The Last Big Bore Game Rifle

    Well, certainly it is not in fact the last big game rifle, but rather a little-known offshoot of what was the last military bolt-action rifle adopted as a standard infantry weapon by its home country, the relatively well-known MAS 36. The pictures below shows the MAS sporting rifle variant in 10.75x68mm, complete with added safety, barrel-mounted sights, and sporter stock with MAS buttplate. This last feature proves the MAS sporter was not an after-the-fact modification but an actual factory gun offered by St. Étienne. Indeed, there even exists a prototype of a MAS “Hunting Carbine”, a semi-automatic rifle based on the MAS 40 series action chambered in 7x57mm Mauser and having a longer action than the standard MAS semiautomatic rifle. All of the pictures below were originally posted by user TXrover to


    The MAS 36 hunting rifle, lacking the receiver-mounted sights of the military model, but with an added muzzle brake and safety.


    In 10.75x68mm caliber, comparable in performance to smokeless powder .450/400 Nitro Express, proves the strength of what some believe is an inherently weak action design. On the contrary, the MAS 36’s rear-locking action is extremely strong, and was designed to survive intact firing a round with a second bullet already lodged in the bore.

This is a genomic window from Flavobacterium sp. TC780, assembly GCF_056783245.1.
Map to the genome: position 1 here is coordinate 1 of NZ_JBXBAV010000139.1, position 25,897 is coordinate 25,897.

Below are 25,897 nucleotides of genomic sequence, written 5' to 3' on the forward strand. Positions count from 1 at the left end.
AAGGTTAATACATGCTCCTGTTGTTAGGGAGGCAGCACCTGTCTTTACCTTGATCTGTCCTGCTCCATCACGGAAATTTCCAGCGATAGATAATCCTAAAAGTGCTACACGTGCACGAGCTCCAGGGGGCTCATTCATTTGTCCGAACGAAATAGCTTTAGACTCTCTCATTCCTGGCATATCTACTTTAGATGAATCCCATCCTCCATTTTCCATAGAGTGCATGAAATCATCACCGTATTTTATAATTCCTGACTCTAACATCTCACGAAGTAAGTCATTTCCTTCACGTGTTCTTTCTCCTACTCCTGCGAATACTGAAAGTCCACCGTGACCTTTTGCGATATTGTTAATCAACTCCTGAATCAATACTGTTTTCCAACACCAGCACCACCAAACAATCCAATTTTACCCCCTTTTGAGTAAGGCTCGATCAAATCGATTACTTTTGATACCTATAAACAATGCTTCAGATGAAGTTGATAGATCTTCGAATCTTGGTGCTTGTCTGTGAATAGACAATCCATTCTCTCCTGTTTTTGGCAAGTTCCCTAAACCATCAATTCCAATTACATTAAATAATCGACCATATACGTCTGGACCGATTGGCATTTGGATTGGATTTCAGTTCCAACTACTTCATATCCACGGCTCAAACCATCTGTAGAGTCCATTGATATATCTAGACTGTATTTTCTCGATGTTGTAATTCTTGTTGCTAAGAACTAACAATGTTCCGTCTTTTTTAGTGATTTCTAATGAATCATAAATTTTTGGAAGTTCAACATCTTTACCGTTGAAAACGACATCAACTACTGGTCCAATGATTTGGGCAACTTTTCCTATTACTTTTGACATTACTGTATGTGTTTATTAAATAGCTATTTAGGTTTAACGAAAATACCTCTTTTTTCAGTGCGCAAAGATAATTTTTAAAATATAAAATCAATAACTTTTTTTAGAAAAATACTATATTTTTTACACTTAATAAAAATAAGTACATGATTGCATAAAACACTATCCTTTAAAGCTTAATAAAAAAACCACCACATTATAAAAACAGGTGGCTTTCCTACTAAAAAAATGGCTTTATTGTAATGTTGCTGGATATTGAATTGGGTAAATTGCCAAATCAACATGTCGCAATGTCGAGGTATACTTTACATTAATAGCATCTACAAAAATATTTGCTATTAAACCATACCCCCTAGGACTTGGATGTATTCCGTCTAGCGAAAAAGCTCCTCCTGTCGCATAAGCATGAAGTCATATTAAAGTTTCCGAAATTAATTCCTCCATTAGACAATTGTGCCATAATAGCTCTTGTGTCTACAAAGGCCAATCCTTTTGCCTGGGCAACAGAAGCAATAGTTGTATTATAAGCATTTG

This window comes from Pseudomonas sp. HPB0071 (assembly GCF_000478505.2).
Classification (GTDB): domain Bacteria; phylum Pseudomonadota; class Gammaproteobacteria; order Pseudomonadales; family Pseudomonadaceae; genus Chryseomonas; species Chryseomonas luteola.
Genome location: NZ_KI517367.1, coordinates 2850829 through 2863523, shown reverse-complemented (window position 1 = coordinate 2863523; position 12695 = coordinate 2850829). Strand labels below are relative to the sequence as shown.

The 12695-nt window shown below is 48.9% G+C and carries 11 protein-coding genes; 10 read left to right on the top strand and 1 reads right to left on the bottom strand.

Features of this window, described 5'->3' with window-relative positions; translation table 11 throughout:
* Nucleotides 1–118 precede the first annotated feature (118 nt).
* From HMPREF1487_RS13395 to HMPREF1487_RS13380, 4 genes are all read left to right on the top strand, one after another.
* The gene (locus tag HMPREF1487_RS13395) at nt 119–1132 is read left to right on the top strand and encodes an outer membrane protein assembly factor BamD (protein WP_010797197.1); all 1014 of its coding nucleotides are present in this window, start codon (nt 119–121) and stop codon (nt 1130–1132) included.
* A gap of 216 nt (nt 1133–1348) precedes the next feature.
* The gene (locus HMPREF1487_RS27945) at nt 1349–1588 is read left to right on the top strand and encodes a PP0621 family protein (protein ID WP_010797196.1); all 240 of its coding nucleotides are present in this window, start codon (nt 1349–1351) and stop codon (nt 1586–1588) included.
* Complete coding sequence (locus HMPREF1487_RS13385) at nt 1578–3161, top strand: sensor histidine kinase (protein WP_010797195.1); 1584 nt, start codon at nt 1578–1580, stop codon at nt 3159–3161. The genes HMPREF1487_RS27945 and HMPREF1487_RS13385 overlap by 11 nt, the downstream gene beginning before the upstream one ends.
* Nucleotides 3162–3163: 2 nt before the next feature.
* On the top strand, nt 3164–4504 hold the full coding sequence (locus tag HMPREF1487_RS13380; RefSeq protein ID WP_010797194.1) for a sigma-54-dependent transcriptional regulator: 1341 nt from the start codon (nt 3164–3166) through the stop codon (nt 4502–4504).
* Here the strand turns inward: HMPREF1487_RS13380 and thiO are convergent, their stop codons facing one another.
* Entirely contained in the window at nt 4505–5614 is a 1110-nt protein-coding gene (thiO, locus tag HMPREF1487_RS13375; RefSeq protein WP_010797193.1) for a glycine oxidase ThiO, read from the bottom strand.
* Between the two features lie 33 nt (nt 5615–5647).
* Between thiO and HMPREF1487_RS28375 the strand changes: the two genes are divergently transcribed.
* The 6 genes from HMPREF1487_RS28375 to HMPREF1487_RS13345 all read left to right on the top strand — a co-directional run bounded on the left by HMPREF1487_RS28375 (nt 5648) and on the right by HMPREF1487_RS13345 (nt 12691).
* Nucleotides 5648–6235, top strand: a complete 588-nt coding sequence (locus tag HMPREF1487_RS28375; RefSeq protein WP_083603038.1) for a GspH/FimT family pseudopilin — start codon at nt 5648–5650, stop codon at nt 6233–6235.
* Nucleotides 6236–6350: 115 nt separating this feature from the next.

Visible in this image is the somewhat ad-hoc safety design: A simple rotating lever that physically blocks the trigger’s movement.



    The MAS (Manufacture d’armes de Saint-Étienne) logo molded into the plastic butt of the rifle shows it to be a factory original, and not a later conversion.


    Notable big game hunter Tony Sanchez-Arino used the MAS sporter, and is captured below using the rifle in Africa, in an image taken from a Gunboards thread. In that thread are also many other images of MAS sporters owned by various posters there.


    Tony Sanchez-Arino using the MAS sporter in 10.75×68. Sources differ on whether this photo was taken in 1947 in Guinea or in Gabon in 1952.

    Nathaniel F

    Nathaniel is a history enthusiast and firearms hobbyist whose primary interest lies in military small arms technological developments beginning with the smokeless powder era. He can be reached via email at [email protected]